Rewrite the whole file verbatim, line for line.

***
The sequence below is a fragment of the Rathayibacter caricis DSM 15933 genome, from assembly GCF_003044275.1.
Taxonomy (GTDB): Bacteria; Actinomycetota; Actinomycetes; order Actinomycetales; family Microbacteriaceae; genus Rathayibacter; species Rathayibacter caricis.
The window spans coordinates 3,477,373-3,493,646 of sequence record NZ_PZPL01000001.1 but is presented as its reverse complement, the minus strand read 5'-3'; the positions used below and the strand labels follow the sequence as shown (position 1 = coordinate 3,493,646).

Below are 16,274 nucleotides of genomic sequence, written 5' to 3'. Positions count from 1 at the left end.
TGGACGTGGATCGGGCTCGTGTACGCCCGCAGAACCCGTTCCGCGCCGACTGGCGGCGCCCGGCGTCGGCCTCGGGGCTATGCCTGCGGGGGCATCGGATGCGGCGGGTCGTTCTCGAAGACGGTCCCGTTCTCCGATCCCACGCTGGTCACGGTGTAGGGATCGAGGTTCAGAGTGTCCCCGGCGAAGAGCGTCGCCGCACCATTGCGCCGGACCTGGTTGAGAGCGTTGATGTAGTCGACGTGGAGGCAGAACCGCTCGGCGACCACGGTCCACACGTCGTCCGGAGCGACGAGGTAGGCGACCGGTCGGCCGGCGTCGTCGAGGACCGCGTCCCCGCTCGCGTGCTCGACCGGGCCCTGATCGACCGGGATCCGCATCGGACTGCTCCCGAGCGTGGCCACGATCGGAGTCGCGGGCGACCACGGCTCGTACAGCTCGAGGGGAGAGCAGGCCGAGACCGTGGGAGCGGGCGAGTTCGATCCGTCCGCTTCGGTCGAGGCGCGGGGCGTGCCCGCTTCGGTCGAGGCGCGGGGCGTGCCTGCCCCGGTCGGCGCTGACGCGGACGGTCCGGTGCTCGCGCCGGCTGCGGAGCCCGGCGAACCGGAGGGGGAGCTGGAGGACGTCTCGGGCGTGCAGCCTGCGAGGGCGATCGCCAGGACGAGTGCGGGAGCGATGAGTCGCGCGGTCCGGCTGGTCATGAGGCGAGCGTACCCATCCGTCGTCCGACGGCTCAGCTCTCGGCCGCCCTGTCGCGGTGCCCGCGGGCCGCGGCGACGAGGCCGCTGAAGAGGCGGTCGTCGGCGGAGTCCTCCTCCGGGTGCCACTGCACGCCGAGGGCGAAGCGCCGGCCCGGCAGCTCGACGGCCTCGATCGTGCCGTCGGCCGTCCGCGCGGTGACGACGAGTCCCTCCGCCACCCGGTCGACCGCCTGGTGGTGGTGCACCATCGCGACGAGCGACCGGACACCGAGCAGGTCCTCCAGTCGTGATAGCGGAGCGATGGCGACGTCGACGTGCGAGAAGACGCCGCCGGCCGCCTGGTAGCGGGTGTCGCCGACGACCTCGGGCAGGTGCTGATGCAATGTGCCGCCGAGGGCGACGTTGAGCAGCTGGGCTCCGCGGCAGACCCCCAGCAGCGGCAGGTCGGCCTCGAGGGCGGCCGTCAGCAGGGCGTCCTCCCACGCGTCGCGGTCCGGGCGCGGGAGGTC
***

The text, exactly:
The sequence below is a fragment of the Rathayibacter caricis DSM 15933 genome, from assembly GCF_003044275.1.
Taxonomy (GTDB): Bacteria; Actinomycetota; Actinomycetes; order Actinomycetales; family Microbacteriaceae; genus Rathayibacter; species Rathayibacter caricis.
The window spans coordinates 3,477,373-3,493,646 of sequence record NZ_PZPL01000001.1 but is presented as its reverse complement, the minus strand read 5'-3'; the positions used below and the strand labels follow the sequence as shown (position 1 = coordinate 3,493,646).

Below are 16,274 nucleotides of genomic sequence, written 5' to 3'. Positions count from 1 at the left end.
TGGACGTGGATCGGGCTCGTGTACGCCCGCAGAACCCGTTCCGCGCCGACTGGCGGCGCCCGGCGTCGGCCTCGGGGCTATGCCTGCGGGGGCATCGGATGCGGCGGGTCGTTCTCGAAGACGGTCCCGTTCTCCGATCCCACGCTGGTCACGGTGTAGGGATCGAGGTTCAGAGTGTCCCCGGCGAAGAGCGTCGCCGCACCATTGCGCCGGACCTGGTTGAGAGCGTTGATGTAGTCGACGTGGAGGCAGAACCGCTCGGCGACCACGGTCCACACGTCGTCCGGAGCGACGAGGTAGGCGACCGGTCGGCCGGCGTCGTCGAGGACCGCGTCCCCGCTCGCGTGCTCGACCGGGCCCTGATCGACCGGGATCCGCATCGGACTGCTCCCGAGCGTGGCCACGATCGGAGTCGCGGGCGACCACGGCTCGTACAGCTCGAGGGGAGAGCAGGCCGAGACCGTGGGAGCGGGCGAGTTCGATCCGTCCGCTTCGGTCGAGGCGCGGGGCGTGCCCGCTTCGGTCGAGGCGCGGGGCGTGCCTGCCCCGGTCGGCGCTGACGCGGACGGTCCGGTGCTCGCGCCGGCTGCGGAGCCCGGCGAACCGGAGGGGGAGCTGGAGGACGTCTCGGGCGTGCAGCCTGCGAGGGCGATCGCCAGGACGAGTGCGGGAGCGATGAGTCGCGCGGTCCGGCTGGTCATGAGGCGAGCGTACCCATCCGTCGTCCGACGGCTCAGCTCTCGGCCGCCCTGTCGCGGTGCCCGCGGGCCGCGGCGACGAGGCCGCTGAAGAGGCGGTCGTCGGCGGAGTCCTCCTCCGGGTGCCACTGCACGCCGAGGGCGAAGCGCCGGCCCGGCAGCTCGACGGCCTCGATCGTGCCGTCGGCCGTCCGCGCGGTGACGACGAGTCCCTCCGCCACCCGGTCGACCGCCTGGTGGTGGTGCACCATCGCGACGAGCGACCGGACACCGAGCAGGTCCTCCAGTCGTGATAGCGGAGCGATGGCGACGTCGACGTGCGAGAAGACGCCGCCGGCCGCCTGGTAGCGGGTGTCGCCGACGACCTCGGGCAGGTGCTGATGCAATGTGCCGCCGAGGGCGACGTTGAGCAGCTGGGCTCCGCGGCAGACCCCCAGCAGCGGCAGGTCGGCCTCGAGGGCGGCCGTCAGCAGGGCGTCCTCCCACGCGTCGCGGTCCGGGCGCGGGAGGTC